I sometimes wonder what a city would be without its murals, and then I realise that it should be ‘what would Bremen be without its murals?’ After all, murals may not be as common in other cities as they are in our Hanseatic city on the river Weser. In the 1970s and 1980s, in particular, a whole host of murals were commissioned, some of which are still around today. I set out on a mission to find them and discovered quite a few new ones along the way.
If you ask a Bremen resident whether they can think of any local murals, they will often reply: “Grandma and grandpa by the Remberti roundabout.” This mural is officially known as ‘Blick aus dem Fenster’ (looking out of the window) and was painted in 1976 by Peter Krüger, who I’ve written about before.
Of course, I’ll be passing many more murals on my tour, so I make a little list before I get on my bike. This proves to be sensible and yet somehow unnecessary at the same time. As I set off on my bike and leave the Ostertor quarter heading out of the city, I realise I could stop at every corner to take photos of murals. It was probably a good idea to make a list beforehand, I think to myself. But in the end it turns out that wasn’t necessarily the best approach. I arrive in Hastedt at my first destination to find that the mural I was aiming for, Flutkatastrophe (flood disaster), supposedly to be found on the corner of Fleetrade and Drakenburger Strasse, is no longer there. I do a few turns at the junction to be sure, but I simply cannot see it. That’s a real pity. When I checked the mural out online, it was a really strong image of the extreme floods that affected parts of Hemelingen in 1981 and caused plenty of damage. In his mural, the painter Jörn-Peter Dirx borrowed Japanese artist Katsushika Hokusai’s famous image of a wave.
Fortunately, the next destination on my list isn’t far away. On the corner of Auf der Howisch and Fährstrasse, there’s a huge classroom scene from the 1950s on the wall of school. The title of the mural is ‘Frère Jacques, dormez-vous?’, and it was painted in 1987 by Jub Mönster, a name I will come across again on my tour. The building houses Bremen’s School Museum, to which the mural alludes to, among other things.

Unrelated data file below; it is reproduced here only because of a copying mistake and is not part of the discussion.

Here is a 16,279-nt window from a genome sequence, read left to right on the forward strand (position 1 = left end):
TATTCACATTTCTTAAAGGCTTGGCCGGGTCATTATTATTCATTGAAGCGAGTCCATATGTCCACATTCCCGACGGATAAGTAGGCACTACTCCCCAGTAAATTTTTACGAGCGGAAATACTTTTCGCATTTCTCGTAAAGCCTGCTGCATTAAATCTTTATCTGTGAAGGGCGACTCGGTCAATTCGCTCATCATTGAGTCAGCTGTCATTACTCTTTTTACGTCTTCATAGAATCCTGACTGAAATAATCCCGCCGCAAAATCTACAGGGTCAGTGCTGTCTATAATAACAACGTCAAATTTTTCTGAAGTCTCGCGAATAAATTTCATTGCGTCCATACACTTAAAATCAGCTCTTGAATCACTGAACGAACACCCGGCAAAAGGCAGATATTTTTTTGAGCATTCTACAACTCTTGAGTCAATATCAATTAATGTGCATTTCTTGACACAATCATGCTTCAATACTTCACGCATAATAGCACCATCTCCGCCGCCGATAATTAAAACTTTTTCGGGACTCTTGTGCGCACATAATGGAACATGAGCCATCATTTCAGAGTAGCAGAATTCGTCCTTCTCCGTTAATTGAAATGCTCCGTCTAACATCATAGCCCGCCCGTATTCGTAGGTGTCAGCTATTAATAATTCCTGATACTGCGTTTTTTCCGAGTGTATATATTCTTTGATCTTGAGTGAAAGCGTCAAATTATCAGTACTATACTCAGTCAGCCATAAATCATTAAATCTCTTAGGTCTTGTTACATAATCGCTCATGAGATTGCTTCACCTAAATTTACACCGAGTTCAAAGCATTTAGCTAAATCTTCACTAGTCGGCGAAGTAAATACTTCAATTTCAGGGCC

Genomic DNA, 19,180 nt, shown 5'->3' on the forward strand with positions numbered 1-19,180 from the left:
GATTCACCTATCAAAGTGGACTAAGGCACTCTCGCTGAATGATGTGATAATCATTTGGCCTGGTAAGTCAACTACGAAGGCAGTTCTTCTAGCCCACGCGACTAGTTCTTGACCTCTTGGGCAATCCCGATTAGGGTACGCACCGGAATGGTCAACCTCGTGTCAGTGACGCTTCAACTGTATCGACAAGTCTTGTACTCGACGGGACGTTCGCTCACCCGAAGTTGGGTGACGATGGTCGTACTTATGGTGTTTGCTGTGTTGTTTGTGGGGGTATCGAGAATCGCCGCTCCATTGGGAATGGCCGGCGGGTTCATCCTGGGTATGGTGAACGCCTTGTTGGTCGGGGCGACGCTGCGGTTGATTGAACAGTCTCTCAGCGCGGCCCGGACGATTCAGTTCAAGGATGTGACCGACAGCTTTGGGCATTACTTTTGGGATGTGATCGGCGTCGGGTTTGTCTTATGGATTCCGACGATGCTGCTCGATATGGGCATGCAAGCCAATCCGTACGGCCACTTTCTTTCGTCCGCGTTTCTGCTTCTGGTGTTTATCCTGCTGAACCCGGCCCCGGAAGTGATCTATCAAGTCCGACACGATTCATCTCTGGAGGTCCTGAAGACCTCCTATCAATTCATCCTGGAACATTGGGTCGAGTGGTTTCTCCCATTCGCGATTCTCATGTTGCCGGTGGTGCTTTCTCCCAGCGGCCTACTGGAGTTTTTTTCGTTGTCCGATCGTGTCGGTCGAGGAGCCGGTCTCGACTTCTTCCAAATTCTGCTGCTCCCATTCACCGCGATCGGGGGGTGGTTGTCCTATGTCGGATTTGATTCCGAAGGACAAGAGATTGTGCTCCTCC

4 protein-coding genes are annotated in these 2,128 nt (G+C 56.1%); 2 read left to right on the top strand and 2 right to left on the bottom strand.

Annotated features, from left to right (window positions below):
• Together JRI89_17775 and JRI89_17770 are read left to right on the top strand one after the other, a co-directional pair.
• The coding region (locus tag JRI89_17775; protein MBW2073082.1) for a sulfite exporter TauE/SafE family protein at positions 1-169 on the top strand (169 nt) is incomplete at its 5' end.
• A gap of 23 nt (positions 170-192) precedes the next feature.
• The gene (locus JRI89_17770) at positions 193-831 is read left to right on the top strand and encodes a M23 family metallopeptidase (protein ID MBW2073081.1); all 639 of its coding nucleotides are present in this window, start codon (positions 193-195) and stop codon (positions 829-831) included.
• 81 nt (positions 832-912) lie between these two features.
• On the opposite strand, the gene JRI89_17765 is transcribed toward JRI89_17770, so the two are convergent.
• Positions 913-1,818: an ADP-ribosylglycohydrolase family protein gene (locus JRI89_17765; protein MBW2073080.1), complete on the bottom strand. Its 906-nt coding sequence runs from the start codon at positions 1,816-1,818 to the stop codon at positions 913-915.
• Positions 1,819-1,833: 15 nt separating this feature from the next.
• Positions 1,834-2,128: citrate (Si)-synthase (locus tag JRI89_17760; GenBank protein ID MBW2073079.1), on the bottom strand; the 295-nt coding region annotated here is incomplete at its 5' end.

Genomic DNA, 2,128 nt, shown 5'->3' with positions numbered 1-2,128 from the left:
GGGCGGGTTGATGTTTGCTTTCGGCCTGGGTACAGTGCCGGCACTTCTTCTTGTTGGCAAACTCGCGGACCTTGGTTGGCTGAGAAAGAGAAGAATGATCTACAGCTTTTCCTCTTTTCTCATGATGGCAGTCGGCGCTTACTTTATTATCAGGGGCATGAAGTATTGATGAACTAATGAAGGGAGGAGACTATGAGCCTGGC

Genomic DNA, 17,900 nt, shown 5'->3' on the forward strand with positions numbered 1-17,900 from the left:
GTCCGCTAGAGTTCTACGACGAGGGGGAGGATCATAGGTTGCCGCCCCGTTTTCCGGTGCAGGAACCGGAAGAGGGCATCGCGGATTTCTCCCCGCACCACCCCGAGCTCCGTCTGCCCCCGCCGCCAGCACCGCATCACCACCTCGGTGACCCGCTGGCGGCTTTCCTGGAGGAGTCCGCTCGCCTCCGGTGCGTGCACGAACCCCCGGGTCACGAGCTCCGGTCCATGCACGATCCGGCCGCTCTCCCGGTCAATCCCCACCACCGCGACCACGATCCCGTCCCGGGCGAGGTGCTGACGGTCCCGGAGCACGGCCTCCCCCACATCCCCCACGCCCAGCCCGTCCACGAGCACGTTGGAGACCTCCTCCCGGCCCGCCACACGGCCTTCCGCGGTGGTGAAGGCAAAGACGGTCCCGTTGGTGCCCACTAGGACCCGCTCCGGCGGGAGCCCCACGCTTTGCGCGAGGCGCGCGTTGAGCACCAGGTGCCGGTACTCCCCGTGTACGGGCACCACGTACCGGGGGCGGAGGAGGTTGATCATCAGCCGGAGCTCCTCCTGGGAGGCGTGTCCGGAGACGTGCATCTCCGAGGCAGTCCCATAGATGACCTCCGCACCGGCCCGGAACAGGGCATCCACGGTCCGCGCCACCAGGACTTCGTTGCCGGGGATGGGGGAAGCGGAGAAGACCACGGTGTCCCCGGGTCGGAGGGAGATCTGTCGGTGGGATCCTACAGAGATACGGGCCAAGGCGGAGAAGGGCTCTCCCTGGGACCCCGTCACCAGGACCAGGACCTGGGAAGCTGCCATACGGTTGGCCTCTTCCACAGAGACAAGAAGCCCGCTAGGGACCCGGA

Scenes from years gone by
I’m now moving towards the city centre again and heading for my next stop. Making my way along a couple of side streets, I reach the eastern edge of the Westfalensiedlung estate between Stader Strasse, Bismarckstrasse, Bennigsenstrasse and Bei den drei Pfählen. Many locals refer to the estate as Little Mexico. I come to a stop by a rectangular building on the corner of Bennigsenstrasse and Ruhrstrasse. It appears to be a bunker, of which there still are a few throughout Bremen. Many of them have been painted in the past decades, and so has this one. Although the colours are fading, you can still recognise scenes from the local area. The title of the mural is ‘Eine Siedlung stellt sich vor’ (an estate introduces itself), and a small sign tells me that it was painted in 1987 by Gisela Köster and Uwe Oswald. I stroll along its long side and discover a whole host of objects and scenes.